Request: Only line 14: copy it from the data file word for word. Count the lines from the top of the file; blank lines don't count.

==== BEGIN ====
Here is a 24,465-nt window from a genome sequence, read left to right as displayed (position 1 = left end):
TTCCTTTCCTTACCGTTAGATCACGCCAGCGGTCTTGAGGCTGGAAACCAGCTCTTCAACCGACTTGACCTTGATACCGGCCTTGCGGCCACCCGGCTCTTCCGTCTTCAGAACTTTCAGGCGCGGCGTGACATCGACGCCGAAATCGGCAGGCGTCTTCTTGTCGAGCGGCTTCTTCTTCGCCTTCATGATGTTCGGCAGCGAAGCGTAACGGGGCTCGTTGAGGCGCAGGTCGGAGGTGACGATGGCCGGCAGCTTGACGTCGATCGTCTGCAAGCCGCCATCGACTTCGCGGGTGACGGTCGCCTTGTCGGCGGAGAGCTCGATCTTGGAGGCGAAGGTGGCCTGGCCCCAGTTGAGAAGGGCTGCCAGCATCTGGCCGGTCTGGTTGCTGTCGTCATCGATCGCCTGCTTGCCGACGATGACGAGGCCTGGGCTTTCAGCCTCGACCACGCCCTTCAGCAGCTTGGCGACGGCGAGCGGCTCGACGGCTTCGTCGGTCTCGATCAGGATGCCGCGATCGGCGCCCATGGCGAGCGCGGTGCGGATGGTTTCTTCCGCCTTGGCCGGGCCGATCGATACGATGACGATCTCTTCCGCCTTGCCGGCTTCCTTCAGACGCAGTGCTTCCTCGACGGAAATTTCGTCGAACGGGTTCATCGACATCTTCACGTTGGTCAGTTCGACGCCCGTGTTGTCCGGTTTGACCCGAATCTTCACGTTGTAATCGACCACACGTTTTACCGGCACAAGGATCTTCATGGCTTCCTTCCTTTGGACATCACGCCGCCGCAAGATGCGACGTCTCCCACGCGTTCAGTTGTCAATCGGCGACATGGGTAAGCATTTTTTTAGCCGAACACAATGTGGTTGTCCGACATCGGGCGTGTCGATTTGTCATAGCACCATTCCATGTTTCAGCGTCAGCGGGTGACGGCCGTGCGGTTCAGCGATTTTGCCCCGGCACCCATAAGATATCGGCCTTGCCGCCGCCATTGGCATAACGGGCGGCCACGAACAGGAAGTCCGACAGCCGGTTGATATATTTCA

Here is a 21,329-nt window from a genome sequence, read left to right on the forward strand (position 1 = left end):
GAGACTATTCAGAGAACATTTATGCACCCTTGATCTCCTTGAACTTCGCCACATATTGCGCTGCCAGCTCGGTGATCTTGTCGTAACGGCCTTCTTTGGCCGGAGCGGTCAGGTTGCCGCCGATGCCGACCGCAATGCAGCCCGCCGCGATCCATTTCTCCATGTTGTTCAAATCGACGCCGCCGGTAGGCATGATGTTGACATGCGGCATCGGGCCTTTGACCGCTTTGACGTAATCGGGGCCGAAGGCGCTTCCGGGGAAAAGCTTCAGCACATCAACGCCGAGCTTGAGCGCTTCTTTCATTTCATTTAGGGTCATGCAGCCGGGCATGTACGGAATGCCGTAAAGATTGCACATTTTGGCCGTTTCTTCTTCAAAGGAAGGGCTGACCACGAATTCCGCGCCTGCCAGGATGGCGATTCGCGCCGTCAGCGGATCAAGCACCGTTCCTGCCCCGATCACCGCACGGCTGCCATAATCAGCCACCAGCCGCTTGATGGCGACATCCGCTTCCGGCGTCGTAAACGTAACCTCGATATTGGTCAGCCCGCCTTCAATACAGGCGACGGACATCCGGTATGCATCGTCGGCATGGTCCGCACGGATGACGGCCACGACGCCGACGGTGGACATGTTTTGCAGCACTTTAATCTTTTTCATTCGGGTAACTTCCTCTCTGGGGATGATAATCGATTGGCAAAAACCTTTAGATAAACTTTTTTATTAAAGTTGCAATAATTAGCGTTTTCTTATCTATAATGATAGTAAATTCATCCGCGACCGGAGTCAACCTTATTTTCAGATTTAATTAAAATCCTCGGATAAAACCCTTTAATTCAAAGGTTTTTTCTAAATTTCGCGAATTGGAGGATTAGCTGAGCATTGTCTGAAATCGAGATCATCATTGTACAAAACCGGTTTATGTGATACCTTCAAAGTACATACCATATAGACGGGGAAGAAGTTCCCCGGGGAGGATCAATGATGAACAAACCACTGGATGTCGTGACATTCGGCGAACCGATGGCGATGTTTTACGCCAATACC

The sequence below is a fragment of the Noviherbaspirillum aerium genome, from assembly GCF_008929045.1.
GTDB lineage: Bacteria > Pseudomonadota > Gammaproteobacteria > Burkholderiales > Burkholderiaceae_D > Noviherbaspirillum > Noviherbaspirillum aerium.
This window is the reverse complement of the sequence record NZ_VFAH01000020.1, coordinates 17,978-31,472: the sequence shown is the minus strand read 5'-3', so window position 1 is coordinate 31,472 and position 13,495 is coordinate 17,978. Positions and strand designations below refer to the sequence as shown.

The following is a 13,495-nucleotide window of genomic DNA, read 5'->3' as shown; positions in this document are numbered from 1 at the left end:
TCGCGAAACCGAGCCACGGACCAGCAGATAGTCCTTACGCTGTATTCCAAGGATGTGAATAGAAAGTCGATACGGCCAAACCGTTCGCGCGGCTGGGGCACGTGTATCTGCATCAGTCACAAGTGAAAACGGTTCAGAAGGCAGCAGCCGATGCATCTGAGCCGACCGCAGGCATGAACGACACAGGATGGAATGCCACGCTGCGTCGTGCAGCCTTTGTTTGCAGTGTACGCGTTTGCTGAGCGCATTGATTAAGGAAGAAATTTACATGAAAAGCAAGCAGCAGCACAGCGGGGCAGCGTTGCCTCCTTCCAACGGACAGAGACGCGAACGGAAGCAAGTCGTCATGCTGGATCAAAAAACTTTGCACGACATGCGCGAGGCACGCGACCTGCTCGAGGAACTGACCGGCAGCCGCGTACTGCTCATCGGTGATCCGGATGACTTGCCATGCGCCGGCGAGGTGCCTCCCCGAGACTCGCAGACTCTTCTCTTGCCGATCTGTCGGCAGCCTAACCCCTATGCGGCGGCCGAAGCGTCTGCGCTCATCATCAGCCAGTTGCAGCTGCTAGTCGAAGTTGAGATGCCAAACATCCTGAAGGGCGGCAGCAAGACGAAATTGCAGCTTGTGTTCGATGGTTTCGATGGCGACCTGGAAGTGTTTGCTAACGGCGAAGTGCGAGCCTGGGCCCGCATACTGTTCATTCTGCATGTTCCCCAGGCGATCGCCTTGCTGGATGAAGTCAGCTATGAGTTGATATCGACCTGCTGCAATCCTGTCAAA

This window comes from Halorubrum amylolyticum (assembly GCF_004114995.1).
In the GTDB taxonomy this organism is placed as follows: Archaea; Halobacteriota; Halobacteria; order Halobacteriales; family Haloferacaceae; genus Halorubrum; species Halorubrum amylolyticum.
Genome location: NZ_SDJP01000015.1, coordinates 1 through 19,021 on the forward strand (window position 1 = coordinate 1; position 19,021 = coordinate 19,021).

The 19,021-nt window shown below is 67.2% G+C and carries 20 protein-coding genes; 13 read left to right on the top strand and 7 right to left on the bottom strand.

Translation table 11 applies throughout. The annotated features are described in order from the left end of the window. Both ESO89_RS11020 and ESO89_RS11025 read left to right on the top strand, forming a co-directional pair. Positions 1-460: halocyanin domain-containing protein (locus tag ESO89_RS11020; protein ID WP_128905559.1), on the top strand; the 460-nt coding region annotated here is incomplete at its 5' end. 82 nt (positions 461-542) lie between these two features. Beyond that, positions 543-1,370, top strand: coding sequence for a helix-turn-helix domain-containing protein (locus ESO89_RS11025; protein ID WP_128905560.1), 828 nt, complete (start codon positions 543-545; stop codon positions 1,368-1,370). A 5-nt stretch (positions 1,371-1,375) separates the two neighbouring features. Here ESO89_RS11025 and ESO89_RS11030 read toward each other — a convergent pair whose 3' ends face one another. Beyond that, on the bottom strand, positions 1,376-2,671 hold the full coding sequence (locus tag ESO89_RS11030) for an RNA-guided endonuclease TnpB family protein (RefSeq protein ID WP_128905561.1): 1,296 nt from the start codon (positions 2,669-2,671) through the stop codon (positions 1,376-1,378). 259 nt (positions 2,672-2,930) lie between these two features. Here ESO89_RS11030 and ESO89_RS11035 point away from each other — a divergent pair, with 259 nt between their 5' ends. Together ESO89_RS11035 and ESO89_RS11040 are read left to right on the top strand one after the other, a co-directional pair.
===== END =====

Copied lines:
Translation table 11 applies throughout. The annotated features are described in order from the left end of the window. Both ESO89_RS11020 and ESO89_RS11025 read left to right on the top strand, forming a co-directional pair. Positions 1-460: halocyanin domain-containing protein (locus tag ESO89_RS11020; protein ID WP_128905559.1), on the top strand; the 460-nt coding region annotated here is incomplete at its 5' end. 82 nt (positions 461-542) lie between these two features. Beyond that, positions 543-1,370, top strand: coding sequence for a helix-turn-helix domain-containing protein (locus ESO89_RS11025; protein ID WP_128905560.1), 828 nt, complete (start codon positions 543-545; stop codon positions 1,368-1,370). A 5-nt stretch (positions 1,371-1,375) separates the two neighbouring features. Here ESO89_RS11025 and ESO89_RS11030 read toward each other — a convergent pair whose 3' ends face one another. Beyond that, on the bottom strand, positions 1,376-2,671 hold the full coding sequence (locus tag ESO89_RS11030) for an RNA-guided endonuclease TnpB family protein (RefSeq protein ID WP_128905561.1): 1,296 nt from the start codon (positions 2,669-2,671) through the stop codon (positions 1,376-1,378). 259 nt (positions 2,672-2,930) lie between these two features. Here ESO89_RS11030 and ESO89_RS11035 point away from each other — a divergent pair, with 259 nt between their 5' ends. Together ESO89_RS11035 and ESO89_RS11040 are read left to right on the top strand one after the other, a co-directional pair.